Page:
NLNG has not confirmed in detail who will be off-taking the output from the Train 7 project but the company’s commercial general manager, Godwill Dike, has indicated that most of the volumes are likely to be lifted by the project’s foreign shareholders: Shell, Total and Eni. It helps that Shell and Total are respectively the LNG industry’s largest and second-largest portfolio players.
“The good story about Train 7 is that we already have sales and purchase agreements (SPAs) in place. Train 7 was started about 11 years ago and the volumes were all marketed at the time. We just need to work with the buyers to adapt the SPAs to current market realities,” Dike told Petroleum Economist back in June 2018.
NLNG has also been busy re-marketing volumes from the project’s first three trains, as their long-term contracts – all with European buyers – will expire between 2020 and 2024 (see fig. 2). In total, these volumes amount to around 8mn t/yr. NLNG launched its marketing campaign in April 2017 and says it has had strong interest. However, as with Train 7 offtake, the firm has yet to announce specifics.
What, though, of the other two projects that were regarded as credible back in 2007?
OK LNG was a pet project of former president Olusegun Obasanjo, who was born in the state of Ogun, on the border of which the project would have been sited. In 2007 he took part in a ground-breaking ceremony at the proposed site–rather prematurely, as it turned out. The project suffered the disadvantage of being some distance from potential sources of feed gas.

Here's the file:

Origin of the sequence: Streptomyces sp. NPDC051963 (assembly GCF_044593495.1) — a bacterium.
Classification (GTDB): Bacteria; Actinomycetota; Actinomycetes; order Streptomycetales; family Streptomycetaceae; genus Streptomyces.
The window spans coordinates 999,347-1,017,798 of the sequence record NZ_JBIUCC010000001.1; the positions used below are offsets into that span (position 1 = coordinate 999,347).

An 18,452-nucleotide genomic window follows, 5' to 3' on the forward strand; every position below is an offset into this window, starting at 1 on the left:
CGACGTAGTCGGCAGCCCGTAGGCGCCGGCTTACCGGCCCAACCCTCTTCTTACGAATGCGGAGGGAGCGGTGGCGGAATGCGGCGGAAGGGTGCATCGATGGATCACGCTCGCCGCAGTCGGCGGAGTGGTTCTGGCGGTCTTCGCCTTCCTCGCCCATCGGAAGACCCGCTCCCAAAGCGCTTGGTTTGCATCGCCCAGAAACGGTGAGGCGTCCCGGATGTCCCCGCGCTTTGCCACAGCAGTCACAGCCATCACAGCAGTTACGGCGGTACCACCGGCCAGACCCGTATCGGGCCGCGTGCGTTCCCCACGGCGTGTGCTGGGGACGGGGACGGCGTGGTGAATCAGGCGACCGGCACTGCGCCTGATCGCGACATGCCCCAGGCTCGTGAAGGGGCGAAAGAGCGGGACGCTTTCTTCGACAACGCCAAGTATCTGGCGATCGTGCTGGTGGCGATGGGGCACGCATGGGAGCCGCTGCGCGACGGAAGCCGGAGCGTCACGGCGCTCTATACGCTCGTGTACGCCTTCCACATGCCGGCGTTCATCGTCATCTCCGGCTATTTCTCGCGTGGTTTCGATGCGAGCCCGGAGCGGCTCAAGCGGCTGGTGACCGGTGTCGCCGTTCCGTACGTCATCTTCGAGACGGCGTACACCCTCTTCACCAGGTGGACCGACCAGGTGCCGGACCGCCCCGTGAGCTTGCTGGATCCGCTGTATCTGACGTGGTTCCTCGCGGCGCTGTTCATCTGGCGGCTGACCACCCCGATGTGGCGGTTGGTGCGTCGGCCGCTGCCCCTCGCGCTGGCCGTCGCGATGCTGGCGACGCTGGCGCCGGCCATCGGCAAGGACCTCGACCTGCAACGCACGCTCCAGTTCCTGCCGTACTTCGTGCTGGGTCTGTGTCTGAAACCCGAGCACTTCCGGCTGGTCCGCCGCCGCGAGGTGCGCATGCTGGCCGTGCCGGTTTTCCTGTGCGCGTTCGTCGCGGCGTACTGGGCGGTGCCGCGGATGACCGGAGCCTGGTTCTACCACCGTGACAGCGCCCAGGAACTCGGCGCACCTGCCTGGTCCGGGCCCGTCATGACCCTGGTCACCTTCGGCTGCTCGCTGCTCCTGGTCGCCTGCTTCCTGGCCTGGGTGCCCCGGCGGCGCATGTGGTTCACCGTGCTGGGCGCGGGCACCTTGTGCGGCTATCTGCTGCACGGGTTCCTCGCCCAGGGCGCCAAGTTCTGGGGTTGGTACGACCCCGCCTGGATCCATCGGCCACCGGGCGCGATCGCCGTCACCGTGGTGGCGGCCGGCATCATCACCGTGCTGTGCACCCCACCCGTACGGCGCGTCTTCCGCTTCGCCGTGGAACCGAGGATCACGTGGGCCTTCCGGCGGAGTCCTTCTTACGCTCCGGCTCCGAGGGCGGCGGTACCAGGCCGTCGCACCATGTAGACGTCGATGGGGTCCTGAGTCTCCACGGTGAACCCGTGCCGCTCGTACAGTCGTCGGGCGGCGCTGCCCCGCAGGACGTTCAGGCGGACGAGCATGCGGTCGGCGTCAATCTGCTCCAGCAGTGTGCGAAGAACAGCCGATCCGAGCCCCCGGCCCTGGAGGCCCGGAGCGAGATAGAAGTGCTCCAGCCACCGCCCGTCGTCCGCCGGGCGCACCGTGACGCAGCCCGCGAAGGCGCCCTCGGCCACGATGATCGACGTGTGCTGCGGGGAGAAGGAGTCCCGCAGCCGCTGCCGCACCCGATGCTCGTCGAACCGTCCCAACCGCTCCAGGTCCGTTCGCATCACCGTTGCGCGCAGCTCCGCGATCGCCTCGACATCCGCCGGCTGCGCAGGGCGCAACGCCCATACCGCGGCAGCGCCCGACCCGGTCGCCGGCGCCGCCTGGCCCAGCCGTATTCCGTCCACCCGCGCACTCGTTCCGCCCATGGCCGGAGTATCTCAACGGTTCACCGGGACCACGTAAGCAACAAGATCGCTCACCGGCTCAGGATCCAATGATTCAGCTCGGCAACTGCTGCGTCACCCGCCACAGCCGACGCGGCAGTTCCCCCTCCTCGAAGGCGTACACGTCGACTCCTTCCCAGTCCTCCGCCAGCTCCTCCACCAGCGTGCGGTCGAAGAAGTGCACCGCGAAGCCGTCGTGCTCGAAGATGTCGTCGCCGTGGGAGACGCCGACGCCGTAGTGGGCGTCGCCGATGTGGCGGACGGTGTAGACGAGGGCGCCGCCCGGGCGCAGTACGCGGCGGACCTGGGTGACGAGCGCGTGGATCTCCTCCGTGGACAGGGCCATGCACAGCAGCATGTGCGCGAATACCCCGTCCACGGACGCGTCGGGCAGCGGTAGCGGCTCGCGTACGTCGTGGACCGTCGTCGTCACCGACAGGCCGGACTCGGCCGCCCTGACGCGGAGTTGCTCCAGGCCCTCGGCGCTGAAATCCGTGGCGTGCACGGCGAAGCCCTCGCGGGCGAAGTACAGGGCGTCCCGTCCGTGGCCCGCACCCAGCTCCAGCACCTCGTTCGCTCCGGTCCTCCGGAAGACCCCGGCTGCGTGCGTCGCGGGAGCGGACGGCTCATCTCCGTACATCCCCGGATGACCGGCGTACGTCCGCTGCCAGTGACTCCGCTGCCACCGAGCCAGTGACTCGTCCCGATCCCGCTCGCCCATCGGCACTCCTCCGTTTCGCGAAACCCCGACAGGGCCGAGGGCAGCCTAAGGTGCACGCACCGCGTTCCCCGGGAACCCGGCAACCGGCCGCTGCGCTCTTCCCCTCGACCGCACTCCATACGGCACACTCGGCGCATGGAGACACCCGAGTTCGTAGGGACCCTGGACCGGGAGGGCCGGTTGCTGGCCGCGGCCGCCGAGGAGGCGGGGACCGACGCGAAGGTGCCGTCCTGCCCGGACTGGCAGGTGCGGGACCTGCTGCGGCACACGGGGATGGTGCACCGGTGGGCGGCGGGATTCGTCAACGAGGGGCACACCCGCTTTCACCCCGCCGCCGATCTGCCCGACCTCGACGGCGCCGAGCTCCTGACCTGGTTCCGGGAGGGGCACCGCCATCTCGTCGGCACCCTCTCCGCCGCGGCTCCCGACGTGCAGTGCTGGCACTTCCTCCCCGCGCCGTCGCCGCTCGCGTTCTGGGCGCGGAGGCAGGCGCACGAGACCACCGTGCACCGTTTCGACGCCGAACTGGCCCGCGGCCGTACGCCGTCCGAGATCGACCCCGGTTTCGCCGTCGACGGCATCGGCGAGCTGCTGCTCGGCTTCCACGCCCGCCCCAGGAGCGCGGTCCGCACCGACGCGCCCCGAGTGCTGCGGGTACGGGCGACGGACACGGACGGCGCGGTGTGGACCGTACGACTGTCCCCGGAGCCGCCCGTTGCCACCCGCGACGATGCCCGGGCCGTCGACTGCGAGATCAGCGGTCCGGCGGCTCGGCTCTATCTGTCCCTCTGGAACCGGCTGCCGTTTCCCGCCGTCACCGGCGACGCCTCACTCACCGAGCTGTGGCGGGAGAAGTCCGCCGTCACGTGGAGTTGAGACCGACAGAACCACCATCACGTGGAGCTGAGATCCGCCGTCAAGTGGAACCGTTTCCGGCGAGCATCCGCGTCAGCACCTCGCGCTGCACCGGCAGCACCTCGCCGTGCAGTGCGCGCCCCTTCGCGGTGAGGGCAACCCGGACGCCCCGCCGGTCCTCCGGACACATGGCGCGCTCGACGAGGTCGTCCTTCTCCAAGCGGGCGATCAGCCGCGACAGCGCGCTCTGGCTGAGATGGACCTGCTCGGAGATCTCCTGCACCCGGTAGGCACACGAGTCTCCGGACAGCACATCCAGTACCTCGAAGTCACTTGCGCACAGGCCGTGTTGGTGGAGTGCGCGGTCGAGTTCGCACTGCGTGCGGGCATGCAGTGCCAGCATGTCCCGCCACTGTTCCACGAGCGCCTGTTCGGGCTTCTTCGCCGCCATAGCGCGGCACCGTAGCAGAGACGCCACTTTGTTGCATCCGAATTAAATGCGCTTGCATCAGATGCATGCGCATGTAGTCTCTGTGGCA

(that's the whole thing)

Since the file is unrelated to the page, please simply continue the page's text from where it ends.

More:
The foreign shareholders–Shell, the UK’s BG (since acquired by Shell) and Chevron–left the project one-by-one until NNPC was on its own. In 2013, NNPC asked the project team to search for new partners; however, in early 2017 it was reported that NNPC was winding down activities, leaving the project in "preservation mode". There appears to be little prospect of the project going ahead any time soon, if ever.
Brass LNG was, similarly, a pet project of Goodluck Jonathan, vice-president of Nigeria from 2007 until 2010 and president from 2010 until the inauguration of the incumbent, Muhammadu Buhari, in 2015.
He was born in the state of Bayelsa where the project was to be sited and, while he was in power, Brass was prioritised over further development of NLNG. Foreign shareholders, actual and potential, came and went and by 2015 the remaining shareholders were NNPC, Total and Eni. Eni no longer lists its shareholding in its annual reports, while Total’s continuing involvement, if any, is unclear.
72mn t/yr; Nigerian LNG capacity if all projects had moved ahead
In early 2018, the Nigerian Senate called for an investigation into what it alleged was “monumental corruption” at the project. As with OK LNG, it seems unlikely that the project will get off the drawing board in any foreseeable timescale.
Tony Attah’s take on his potential competition is guarded. “I cannot say much about the other projects, OK and Brass. Fundamentally, the main differentiating factor is that we are proven; we are a brown-field development.
“We have a proven history and character in the marketplace. We have relationships that are underpinned by how we are viewed: as responsible, reliable and trusted. OK and Brass would be green field–uncharted waters,” he says.
It remains possible that NLNG could be expanded further, given the scale of Nigeria’s estimated gas resources; to date most of the gas found in Nigeria has been a by-product of oil exploration. However, the company has not recently discussed what might happen next–preferring, it seems, after a hiatus of more than a decade, to focus on making Train 7 a reality.